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Bipolar Disorder: A Cognitive Therapy Approach Hardcover – January 1, 2002

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Product Details

  • Hardcover: 260 pages
  • Publisher: American Psychological Association; 1st edition (January 1, 2002)
  • Language: English
  • ISBN-10: 1557987890
  • ISBN-13: 978-1557987891
  • Product Dimensions: 10.4 x 7.2 x 1 inches
  • Shipping Weight: 1.7 pounds
  • Average Customer Review: 4.4 out of 5 stars  See all reviews (7 customer reviews)
  • Amazon Best Sellers Rank: #855,124 in Books (See Top 100 in Books)

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Customer Reviews

Most Helpful Customer Reviews

25 of 27 people found the following review helpful By A Customer on May 18, 2002
Format: Hardcover Verified Purchase
The authors, most of who are eminently respected in the field of cognitive therapy, have offered a compassionate and highly useful guide to working with individuals who suffer from manic depression. Their emphasis on respecting the dignity of each person and addressing the significant hopelessness and stigma that often accompany this condition is much needed. Rather than focusing exclusively on the psychopharmacological regimens that are part of the treatment of this disorder, the authors help to explicate the compounding variables such as drug and alcohol abuse, psychosocial and identity issues that complicate treatment. They address important issues such as self-disclosure and bipolar disorder in the practicing clinician, which are usually not mentioned in books about this condition. Their descriptions of the phenomenology of bipolar disorder are helpful and enlightening. All in all, I found this a useful, compassionate and long overdue guide for therapists who work with individuals struggling with this condition.
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17 of 18 people found the following review helpful By Avery Z. Conner on March 18, 2003
Format: Hardcover
This is an excellent book about cognitive therapy for bipolar disorder. It's a little newer than Basco's book on the same subject- both books are excellent and the reader could consult either or both to learn more about the subject. This book may have been written for psychiatrists and therapists, but I think it's well within reach for the layman, and so can be read by bipolar persons and their families as well. The writing is excellent and book is well organized too. Highly recommended. Avery Z. Conner, author of "Fevers of the Mind".
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16 of 21 people found the following review helpful By A Customer on September 18, 2001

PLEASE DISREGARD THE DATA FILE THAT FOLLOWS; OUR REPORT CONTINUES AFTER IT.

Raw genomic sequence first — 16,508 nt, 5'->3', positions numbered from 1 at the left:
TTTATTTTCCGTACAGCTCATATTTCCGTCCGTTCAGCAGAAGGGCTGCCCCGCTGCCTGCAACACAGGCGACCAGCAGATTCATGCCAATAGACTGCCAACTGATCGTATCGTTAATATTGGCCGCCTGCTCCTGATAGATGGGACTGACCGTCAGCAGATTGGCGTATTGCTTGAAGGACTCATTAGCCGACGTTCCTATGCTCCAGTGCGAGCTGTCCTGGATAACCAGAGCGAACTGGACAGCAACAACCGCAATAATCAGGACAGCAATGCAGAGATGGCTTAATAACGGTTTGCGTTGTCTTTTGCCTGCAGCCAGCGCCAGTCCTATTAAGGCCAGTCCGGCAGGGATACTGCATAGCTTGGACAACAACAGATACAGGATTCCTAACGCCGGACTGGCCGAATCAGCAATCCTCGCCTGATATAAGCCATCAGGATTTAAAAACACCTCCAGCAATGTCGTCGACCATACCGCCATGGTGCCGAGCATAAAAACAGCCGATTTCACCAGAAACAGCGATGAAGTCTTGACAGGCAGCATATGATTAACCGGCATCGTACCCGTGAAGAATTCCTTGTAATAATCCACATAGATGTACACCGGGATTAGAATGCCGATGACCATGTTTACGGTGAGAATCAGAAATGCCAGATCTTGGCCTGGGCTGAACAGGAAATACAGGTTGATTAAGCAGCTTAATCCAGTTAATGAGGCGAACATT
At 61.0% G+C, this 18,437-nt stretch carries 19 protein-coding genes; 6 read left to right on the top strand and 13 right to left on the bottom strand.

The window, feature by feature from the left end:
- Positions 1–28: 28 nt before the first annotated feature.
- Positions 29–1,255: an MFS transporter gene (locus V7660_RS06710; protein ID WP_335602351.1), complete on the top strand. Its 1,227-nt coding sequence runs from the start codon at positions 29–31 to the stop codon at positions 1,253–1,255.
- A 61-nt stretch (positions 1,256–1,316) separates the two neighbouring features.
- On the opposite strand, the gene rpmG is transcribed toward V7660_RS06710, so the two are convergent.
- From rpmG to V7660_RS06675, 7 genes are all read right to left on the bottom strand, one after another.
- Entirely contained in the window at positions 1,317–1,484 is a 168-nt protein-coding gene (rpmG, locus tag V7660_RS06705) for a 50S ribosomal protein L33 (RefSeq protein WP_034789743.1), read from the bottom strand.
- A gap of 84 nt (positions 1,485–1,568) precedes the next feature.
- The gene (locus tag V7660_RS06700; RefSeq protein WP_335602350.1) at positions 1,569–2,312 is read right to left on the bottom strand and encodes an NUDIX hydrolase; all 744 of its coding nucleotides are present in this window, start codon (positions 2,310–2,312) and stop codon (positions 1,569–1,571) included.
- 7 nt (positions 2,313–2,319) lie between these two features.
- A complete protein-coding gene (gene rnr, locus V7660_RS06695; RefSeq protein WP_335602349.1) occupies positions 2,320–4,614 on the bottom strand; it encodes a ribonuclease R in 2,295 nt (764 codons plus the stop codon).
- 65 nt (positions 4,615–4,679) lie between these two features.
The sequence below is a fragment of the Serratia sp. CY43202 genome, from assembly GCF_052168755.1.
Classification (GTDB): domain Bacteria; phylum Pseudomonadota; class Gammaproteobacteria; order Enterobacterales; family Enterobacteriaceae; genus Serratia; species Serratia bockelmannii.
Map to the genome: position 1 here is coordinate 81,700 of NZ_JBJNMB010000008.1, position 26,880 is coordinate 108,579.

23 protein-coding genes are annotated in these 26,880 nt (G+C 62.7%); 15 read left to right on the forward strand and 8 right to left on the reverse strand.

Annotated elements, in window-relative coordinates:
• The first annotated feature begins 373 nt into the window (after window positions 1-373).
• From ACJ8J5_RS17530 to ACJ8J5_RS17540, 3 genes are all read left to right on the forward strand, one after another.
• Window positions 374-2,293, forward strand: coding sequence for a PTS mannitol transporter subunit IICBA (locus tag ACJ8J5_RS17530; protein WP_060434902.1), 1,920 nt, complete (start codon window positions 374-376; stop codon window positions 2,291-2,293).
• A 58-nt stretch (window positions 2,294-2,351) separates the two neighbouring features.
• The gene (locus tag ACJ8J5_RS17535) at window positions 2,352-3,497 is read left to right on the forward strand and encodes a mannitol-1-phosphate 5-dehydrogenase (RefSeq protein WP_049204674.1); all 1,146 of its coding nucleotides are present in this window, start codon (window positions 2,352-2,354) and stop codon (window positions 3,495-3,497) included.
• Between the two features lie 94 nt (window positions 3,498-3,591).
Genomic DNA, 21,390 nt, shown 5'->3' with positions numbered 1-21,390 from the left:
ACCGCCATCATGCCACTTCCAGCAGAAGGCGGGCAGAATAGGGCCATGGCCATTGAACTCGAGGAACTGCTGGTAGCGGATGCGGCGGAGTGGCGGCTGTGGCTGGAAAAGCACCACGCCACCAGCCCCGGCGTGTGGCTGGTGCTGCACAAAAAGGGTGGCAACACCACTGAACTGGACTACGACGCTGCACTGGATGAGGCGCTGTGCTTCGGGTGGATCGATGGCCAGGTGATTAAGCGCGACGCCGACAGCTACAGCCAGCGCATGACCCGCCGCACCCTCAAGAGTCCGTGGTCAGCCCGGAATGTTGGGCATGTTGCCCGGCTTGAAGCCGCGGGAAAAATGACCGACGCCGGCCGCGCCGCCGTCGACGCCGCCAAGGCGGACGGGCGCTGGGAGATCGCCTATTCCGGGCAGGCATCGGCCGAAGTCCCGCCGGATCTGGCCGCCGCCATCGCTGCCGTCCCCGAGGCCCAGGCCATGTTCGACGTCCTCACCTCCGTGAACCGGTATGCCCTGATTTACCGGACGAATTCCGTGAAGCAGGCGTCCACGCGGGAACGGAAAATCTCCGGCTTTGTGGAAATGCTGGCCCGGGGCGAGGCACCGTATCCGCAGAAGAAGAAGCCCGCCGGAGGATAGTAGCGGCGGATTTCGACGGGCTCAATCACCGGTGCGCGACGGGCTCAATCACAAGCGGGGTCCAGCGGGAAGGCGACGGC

Format: Hardcover
A complement to recent "encyclopedias" on the subject, this is an outstanding guide for the layman. More writing of this kind will be necessary to help understand this plague of our times. But this is basic, core material. This layman highly recommends it.
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2 of 3 people found the following review helpful By George Hedrick on August 16, 2009
Format: Hardcover Verified Purchase
Newman, C. F., Leahy, R. L., Beck, A. T., Reilly-Harrington, N. A., & Gyulai, L. (2002). Bipolar disorder: A cognitive therapy approach. Washington, DC: American Psychological Association.

Overall, I liked this book and believe it to be a worthwhile read. There a few things that I did not like about the book, and I mention those here ahead of explaining what I liked about the book. This book is a composite work among several authors, and it is apparent in the multiplicity writing styles. I find it somewhat annoying when the writing style changes in mid-chapter. Another annoyance is the way the authors switch between using the terms "bipolar disorder" and "manic-depressive illness" only stating they are using "manic-depressive illness" (or "manic-depression") to honor Kay Redfield Jameson, and giving no other reason for this interchange of terminology. Finally, I missed having a glossary. A glossary would have been especially useful for those of us readers who are not familiar with all of the terminology; words such as, trait, state, and mode. These words do not appear in the index either, making it difficult to find them when one wants to review specific parts of the text that one has read at an earlier time.
The first two chapters serve as an introduction and supply background information for the rest of the book. Chapter one surveys the various presentations of bipolar disorder including diagnosis, comorbidity in diagnosis, etiology, epidemiology, and prognoses for different presentations of bipolar disorder. The second chapter surveys the cognitive therapy model as it could be applied to clients who have been diagnosed with bipolar disorder.
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